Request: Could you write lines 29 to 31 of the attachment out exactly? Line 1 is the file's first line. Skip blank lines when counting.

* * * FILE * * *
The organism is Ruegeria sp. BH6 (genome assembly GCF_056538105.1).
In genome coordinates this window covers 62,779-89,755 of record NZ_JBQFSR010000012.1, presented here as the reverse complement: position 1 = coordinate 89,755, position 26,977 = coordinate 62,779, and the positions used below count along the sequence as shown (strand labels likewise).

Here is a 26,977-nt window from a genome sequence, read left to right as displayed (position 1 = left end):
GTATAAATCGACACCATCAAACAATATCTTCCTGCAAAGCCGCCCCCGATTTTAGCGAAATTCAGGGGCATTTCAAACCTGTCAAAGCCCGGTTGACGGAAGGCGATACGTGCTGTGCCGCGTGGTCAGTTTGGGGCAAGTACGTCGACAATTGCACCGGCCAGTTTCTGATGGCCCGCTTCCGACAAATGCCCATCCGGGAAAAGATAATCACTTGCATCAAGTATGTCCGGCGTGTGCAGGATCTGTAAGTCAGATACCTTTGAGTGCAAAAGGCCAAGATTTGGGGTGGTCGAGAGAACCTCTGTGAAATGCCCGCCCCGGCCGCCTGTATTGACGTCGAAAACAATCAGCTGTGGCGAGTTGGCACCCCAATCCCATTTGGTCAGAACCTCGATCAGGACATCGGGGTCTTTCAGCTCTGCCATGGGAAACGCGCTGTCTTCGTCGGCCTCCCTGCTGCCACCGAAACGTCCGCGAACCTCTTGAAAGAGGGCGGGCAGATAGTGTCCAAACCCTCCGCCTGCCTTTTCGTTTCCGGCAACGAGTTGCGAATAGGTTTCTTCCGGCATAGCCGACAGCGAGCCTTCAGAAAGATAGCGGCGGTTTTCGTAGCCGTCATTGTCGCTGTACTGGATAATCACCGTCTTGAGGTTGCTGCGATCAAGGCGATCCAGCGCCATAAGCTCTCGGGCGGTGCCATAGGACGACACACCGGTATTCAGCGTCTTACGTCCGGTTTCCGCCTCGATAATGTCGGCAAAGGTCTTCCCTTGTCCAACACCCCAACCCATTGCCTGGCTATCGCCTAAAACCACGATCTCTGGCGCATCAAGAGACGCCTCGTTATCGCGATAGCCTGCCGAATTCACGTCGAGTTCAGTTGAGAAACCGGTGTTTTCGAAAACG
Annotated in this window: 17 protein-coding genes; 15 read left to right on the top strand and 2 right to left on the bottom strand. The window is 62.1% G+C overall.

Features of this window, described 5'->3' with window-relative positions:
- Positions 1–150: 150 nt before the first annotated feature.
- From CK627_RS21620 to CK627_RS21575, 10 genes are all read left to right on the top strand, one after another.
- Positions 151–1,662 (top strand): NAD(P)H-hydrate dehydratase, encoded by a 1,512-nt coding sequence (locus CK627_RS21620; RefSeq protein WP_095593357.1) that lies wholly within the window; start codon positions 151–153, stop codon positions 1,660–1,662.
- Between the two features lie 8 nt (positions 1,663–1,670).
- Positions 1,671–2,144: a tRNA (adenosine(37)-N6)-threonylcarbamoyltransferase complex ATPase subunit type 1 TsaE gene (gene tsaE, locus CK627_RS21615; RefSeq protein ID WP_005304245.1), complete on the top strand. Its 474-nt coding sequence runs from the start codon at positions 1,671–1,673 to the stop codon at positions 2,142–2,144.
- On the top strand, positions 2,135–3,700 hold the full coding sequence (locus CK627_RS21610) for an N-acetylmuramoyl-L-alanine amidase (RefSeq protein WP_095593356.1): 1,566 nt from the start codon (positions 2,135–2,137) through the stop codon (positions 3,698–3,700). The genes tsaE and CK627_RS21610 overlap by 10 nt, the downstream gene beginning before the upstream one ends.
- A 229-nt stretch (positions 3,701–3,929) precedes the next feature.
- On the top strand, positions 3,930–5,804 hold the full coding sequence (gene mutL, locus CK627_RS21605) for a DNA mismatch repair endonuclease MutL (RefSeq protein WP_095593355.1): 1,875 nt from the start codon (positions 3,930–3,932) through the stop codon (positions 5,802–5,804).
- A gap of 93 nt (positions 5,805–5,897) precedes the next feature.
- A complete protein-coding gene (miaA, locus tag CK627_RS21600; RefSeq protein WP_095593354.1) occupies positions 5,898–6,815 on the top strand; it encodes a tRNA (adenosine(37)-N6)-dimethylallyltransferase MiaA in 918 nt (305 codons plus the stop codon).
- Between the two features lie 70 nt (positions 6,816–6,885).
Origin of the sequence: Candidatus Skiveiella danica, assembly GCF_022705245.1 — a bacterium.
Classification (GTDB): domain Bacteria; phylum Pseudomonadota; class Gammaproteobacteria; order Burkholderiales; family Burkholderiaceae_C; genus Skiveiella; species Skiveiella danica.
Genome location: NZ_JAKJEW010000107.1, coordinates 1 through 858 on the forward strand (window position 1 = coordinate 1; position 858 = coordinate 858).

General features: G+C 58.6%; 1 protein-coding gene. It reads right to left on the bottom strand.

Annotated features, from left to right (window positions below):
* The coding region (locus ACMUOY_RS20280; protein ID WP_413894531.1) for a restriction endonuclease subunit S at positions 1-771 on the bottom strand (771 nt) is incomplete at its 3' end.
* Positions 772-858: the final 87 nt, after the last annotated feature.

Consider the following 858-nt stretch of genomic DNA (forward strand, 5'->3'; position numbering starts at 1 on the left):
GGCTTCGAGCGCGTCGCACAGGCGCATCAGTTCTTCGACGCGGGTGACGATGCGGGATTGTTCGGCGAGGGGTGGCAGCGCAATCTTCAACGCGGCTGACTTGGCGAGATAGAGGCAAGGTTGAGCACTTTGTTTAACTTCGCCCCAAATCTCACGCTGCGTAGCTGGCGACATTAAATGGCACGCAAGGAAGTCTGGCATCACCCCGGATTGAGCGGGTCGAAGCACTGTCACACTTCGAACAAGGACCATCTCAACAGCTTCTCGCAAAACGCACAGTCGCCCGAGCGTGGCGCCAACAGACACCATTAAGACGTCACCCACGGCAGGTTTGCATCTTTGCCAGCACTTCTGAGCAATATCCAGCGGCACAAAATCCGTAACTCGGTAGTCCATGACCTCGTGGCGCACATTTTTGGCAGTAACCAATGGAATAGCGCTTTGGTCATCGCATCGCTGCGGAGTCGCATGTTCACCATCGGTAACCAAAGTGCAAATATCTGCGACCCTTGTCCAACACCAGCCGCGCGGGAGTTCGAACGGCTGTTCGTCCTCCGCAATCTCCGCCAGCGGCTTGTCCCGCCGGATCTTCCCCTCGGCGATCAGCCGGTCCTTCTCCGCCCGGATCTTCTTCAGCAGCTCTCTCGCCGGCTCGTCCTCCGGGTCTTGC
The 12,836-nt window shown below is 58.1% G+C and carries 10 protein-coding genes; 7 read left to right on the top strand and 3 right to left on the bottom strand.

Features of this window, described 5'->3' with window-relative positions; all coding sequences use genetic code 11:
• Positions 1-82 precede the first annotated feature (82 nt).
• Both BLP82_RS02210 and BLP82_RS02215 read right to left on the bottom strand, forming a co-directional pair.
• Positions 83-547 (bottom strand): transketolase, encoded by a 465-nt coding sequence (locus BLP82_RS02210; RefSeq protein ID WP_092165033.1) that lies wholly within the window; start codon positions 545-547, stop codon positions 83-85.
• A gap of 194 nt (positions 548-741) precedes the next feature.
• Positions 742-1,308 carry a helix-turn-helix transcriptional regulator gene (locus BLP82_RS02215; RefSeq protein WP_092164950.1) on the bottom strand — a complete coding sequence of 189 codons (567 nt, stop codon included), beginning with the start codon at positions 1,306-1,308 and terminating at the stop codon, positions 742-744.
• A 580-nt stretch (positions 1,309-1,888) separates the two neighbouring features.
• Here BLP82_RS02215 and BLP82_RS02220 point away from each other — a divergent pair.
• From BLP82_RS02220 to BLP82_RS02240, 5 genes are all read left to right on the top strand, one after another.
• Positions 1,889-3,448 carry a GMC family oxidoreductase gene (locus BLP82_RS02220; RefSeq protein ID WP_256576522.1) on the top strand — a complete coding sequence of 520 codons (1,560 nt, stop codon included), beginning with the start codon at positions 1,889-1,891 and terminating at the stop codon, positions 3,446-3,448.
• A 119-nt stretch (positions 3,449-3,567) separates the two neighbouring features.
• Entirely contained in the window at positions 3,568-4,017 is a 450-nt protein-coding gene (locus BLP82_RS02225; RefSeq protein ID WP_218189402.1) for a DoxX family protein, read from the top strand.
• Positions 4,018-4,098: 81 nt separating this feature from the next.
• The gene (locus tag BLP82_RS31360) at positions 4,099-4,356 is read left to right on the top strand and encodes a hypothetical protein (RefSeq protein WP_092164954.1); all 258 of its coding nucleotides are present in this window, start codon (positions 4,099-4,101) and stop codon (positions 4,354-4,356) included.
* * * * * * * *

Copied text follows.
• Positions 1-82 precede the first annotated feature (82 nt).
• Both BLP82_RS02210 and BLP82_RS02215 read right to left on the bottom strand, forming a co-directional pair.
• Positions 83-547 (bottom strand): transketolase, encoded by a 465-nt coding sequence (locus BLP82_RS02210; RefSeq protein ID WP_092165033.1) that lies wholly within the window; start codon positions 545-547, stop codon positions 83-85.